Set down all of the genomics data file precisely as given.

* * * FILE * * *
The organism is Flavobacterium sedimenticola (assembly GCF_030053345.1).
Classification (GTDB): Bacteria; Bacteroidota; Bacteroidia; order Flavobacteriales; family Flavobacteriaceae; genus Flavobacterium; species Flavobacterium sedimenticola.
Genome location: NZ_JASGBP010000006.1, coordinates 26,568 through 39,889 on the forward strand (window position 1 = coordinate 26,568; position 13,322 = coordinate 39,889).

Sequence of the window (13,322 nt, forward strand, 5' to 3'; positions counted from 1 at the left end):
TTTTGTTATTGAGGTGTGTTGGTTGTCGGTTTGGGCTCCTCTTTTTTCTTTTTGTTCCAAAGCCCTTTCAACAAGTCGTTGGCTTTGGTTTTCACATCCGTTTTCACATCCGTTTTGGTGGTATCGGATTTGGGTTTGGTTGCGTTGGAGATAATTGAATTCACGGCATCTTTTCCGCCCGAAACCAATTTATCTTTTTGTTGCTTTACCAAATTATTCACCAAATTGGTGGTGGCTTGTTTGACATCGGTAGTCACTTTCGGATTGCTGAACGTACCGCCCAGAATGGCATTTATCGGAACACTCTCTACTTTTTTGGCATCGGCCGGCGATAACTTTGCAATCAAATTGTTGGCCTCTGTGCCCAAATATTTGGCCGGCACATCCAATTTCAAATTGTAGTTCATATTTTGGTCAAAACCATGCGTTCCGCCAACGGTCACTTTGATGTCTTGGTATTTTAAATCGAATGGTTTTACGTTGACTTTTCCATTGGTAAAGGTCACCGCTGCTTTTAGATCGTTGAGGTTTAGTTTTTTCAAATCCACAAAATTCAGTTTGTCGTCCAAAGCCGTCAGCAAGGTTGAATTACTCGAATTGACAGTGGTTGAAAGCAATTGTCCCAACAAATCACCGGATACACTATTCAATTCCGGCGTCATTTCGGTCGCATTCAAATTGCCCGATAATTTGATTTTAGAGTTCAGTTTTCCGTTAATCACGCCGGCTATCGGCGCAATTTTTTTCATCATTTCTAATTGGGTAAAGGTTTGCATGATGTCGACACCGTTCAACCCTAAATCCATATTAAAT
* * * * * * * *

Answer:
The organism is Flavobacterium sedimenticola (assembly GCF_030053345.1).
Classification (GTDB): Bacteria; Bacteroidota; Bacteroidia; order Flavobacteriales; family Flavobacteriaceae; genus Flavobacterium; species Flavobacterium sedimenticola.
Genome location: NZ_JASGBP010000006.1, coordinates 26,568 through 39,889 on the forward strand (window position 1 = coordinate 26,568; position 13,322 = coordinate 39,889).

Sequence of the window (13,322 nt, forward strand, 5' to 3'; positions counted from 1 at the left end):
TTTTGTTATTGAGGTGTGTTGGTTGTCGGTTTGGGCTCCTCTTTTTTCTTTTTGTTCCAAAGCCCTTTCAACAAGTCGTTGGCTTTGGTTTTCACATCCGTTTTCACATCCGTTTTGGTGGTATCGGATTTGGGTTTGGTTGCGTTGGAGATAATTGAATTCACGGCATCTTTTCCGCCCGAAACCAATTTATCTTTTTGTTGCTTTACCAAATTATTCACCAAATTGGTGGTGGCTTGTTTGACATCGGTAGTCACTTTCGGATTGCTGAACGTACCGCCCAGAATGGCATTTATCGGAACACTCTCTACTTTTTTGGCATCGGCCGGCGATAACTTTGCAATCAAATTGTTGGCCTCTGTGCCCAAATATTTGGCCGGCACATCCAATTTCAAATTGTAGTTCATATTTTGGTCAAAACCATGCGTTCCGCCAACGGTCACTTTGATGTCTTGGTATTTTAAATCGAATGGTTTTACGTTGACTTTTCCATTGGTAAAGGTCACCGCTGCTTTTAGATCGTTGAGGTTTAGTTTTTTCAAATCCACAAAATTCAGTTTGTCGTCCAAAGCCGTCAGCAAGGTTGAATTACTCGAATTGACAGTGGTTGAAAGCAATTGTCCCAACAAATCACCGGATACACTATTCAATTCCGGCGTCATTTCGGTCGCATTCAAATTGCCCGATAATTTGATTTTAGAGTTCAGTTTTCCGTTAATCACGCCGGCTATCGGCGCAATTTTTTTCATCATTTCTAATTGGGTAAAGGTTTGCATGATGTCGACACCGTTCAACCCTAAATCCATATTAAAT